On April 22 a field event was held at Lindcove with speakers Joseph Morse from UC Riverside and Jim Cranney from the California Citrus Quality Council. The issue discussed was how California citrus growers are going to prevent fruit from arriving in Korea with live Fuller rose beetle eggs, now that Korea is no longer going to fumigate citrus. Korea will reject citrus shipments if live Fuller rose beetle eggs are found. Speakers suggested that a systems approach that combines several strategies (a combination of skirt pruning, trunk treatments, foliar treatments, and/or post-harvest fumigation) may be necessary to accomplish the goal, since no single treatment provides complete control. The problems with pesticide treatments are that Fuller rose beetle adults emerge from the soil year round, they are difficult to kill with pesticides, and the pesticides must be reapplied to maintain their efficacy. The problems with the post harvest fumigants currently under study (phosphine and ethyl formate) are that they require extended periods of treatment and cold temperature to achieve a high level of kill of the eggs. Research is being conducted on all of these strategies and until it is completed, the best management strategy includes skirt pruning, trunk treatment starting in June, and a foliar spray 600 degree days prior to harvest. More information can be found at this web site, http://ucanr.edu/sites/KACCitrusEntomology/Home/Fuller_Rose_Beetle_384/Management_36/ that includes information on how to build a spray wand for trunk treatments.
Pheromone traps put out at the end of February help determine when the male California red scales begin to fly. Each orchard is slightly different, depending on orientation, density of trees and location in the valley (Kern is quite a bit warmer than Madera). We trap for scales in Tulare County, and call around for biofixes in the other counties. Our web page shows county-wide biofixes of March 18 for Kern, March 25 for Tulare, and likely April 1 for Fresno and Madera. http://ucanr.edu/sites/KACCitrusEntomology/Home/California_Red_Scale/Degree_Days_885/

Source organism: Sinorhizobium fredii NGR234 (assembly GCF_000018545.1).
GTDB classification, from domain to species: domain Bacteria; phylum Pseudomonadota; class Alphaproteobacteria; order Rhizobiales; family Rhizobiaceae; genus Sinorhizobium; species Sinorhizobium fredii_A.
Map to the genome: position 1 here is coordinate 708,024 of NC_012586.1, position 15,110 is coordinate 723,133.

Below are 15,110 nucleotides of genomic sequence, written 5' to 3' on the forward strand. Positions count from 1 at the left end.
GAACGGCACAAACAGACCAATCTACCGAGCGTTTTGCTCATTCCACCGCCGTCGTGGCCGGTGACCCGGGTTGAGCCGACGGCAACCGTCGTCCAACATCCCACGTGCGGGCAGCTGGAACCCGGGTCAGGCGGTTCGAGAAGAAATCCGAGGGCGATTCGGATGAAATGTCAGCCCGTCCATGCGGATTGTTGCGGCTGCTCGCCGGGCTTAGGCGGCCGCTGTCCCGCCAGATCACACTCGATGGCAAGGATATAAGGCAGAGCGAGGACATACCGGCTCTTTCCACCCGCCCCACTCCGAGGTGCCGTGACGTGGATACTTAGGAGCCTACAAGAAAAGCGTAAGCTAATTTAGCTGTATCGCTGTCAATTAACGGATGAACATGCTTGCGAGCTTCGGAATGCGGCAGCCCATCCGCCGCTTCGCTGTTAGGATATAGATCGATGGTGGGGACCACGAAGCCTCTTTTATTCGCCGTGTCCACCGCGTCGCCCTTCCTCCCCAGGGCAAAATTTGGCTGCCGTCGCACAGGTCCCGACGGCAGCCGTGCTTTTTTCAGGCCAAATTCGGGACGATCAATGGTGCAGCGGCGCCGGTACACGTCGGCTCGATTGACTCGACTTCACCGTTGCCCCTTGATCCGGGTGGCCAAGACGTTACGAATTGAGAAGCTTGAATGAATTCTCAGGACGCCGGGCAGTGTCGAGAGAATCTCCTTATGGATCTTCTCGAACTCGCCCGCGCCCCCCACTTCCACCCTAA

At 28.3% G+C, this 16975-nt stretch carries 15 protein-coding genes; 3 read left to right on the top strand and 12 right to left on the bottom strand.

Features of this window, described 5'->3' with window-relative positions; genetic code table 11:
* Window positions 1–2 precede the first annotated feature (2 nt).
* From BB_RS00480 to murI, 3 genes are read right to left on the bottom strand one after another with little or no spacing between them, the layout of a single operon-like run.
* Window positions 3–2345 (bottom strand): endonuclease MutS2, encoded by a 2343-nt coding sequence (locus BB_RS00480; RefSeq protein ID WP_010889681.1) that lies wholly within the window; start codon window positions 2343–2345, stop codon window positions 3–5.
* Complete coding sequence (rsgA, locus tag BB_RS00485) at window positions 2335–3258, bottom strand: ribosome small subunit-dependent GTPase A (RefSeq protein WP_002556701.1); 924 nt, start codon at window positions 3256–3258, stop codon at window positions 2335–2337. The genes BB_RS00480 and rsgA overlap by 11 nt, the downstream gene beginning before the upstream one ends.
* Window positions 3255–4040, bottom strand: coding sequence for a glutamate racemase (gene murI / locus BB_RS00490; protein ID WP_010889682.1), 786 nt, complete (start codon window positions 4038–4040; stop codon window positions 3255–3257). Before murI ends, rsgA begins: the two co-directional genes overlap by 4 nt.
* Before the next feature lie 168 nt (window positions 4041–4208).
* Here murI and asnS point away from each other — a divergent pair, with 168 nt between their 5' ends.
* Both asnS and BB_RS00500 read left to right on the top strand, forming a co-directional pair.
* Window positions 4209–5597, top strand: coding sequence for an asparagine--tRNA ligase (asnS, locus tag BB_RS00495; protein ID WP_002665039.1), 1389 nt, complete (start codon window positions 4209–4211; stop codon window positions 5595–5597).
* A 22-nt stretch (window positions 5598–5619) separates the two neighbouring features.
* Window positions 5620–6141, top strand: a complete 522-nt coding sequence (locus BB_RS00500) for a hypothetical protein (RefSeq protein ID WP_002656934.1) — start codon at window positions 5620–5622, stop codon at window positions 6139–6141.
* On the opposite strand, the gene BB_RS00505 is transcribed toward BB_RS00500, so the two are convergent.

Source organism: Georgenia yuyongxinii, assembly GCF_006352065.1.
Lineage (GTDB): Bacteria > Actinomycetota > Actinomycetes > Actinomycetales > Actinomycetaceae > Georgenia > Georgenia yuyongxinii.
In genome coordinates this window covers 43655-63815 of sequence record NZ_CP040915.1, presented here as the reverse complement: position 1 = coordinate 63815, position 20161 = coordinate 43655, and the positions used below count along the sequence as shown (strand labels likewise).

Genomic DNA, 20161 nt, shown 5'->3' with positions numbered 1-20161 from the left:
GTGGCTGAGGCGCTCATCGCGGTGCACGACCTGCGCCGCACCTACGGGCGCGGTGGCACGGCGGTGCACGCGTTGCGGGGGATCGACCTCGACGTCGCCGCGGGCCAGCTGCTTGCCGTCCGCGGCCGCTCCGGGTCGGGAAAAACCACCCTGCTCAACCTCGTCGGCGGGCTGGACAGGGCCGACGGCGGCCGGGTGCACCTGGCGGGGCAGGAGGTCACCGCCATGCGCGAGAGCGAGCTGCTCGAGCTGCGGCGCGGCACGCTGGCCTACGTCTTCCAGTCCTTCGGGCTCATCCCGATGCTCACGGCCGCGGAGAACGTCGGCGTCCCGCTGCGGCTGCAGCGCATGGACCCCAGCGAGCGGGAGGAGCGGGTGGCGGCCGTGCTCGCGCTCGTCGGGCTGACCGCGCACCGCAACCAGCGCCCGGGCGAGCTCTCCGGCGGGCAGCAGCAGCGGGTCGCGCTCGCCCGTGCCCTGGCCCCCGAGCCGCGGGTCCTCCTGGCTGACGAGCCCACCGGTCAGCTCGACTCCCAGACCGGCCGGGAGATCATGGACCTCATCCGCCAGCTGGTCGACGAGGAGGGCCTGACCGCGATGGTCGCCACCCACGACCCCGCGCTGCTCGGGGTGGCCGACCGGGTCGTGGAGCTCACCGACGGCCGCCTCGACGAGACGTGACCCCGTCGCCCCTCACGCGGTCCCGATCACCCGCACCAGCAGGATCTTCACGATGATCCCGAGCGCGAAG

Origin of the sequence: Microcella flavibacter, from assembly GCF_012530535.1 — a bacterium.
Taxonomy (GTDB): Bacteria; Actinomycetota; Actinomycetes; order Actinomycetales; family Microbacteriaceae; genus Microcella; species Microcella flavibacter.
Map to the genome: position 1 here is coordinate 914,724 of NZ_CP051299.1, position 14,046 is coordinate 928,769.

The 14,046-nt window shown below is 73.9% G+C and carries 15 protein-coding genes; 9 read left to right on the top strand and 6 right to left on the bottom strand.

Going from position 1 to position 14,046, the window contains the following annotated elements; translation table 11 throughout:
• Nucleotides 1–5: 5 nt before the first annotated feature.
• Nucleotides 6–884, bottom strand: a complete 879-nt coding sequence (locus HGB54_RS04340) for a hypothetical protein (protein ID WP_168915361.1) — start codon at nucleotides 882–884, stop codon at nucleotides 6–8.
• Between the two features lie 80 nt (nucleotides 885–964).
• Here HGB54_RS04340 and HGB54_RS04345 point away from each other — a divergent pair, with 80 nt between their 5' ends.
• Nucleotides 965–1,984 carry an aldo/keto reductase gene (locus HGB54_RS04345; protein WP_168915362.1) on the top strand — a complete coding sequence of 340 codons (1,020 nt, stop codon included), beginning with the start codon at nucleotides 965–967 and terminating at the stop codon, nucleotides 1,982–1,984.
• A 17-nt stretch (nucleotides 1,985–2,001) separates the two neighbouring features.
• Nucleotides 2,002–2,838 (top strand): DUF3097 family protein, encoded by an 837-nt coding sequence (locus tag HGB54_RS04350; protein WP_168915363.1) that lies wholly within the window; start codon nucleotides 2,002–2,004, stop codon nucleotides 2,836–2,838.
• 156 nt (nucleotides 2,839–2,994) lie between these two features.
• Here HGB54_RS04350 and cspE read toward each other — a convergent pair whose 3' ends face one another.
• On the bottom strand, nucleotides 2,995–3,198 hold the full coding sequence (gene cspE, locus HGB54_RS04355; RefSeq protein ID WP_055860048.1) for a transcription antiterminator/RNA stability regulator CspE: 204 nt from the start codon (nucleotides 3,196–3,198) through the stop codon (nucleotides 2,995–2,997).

This is a great site to bookmark and follow to see when 1st and 2nd generation crawlers are emerging. The 1st generation crawlers emerge 550 degree days after the biofix of the first male flight. The newly settled crawlers are the easiest group of scales to control with insecticides. For more information on monitoring and management of scales see the UC IPM guidelines http://www.ipm.ucdavis.edu/PMG/r107301111.html and the Citrograph article "The Proper Monitoring and Management of Californai Red Scale" http://www.citrusresearch.org/citromarapr2012.
Its March and it is the time of year when the cottony cushion scales are maturing into large females on the trunks of the tree. They especially like plantings of grapefruit and mandarins with dense canopies. It is also the time of year when the vedalia beetles arrive and begin laying their bright red eggs on the cottony cushion scale females. The eggs will hatch and the vedalia larvae will consume the eggs inside the cottony cushion scale egg sac. The adult beetles are voracious predators and will eat all stages of the scales. If you have a population of vedalia and are willing to share it, please let us know (Beth Grafton-Cardwell, 559-592-2408, Lindcove Research and Extension Center). It only takes a few beetles to get a population started in a new location and they control the cottony cushion scales better than pesticides.
The UC citrus entomology group is sharing booth L36 with the Citrus Research Board at the World Ag Expo. Come visit us there.
I am often asked what cold weather does to insect populations. It depends on the insect, the stage it is in and where it is located on the tree. For moths such as citrus leafminer, the pupae survive, but many of the larvae inside the mines of tender flush leaves are killed as the flush is burned by the cold. For California red scale, the younger instars tend to die off, leaving mostly the adult stages. Citricola scales are in the 2nd instar stage deep inside the tree infesting twigs and experience very little mortality. Earwigs are deep in the ground waiting out the cold. Asian citrus psyllid immatures would be killed by extended cold periods, but the adults would survive the cold and feed when the temperatures warm during the day. I guess the answer is that even in a freeze year, the cold never gets them all!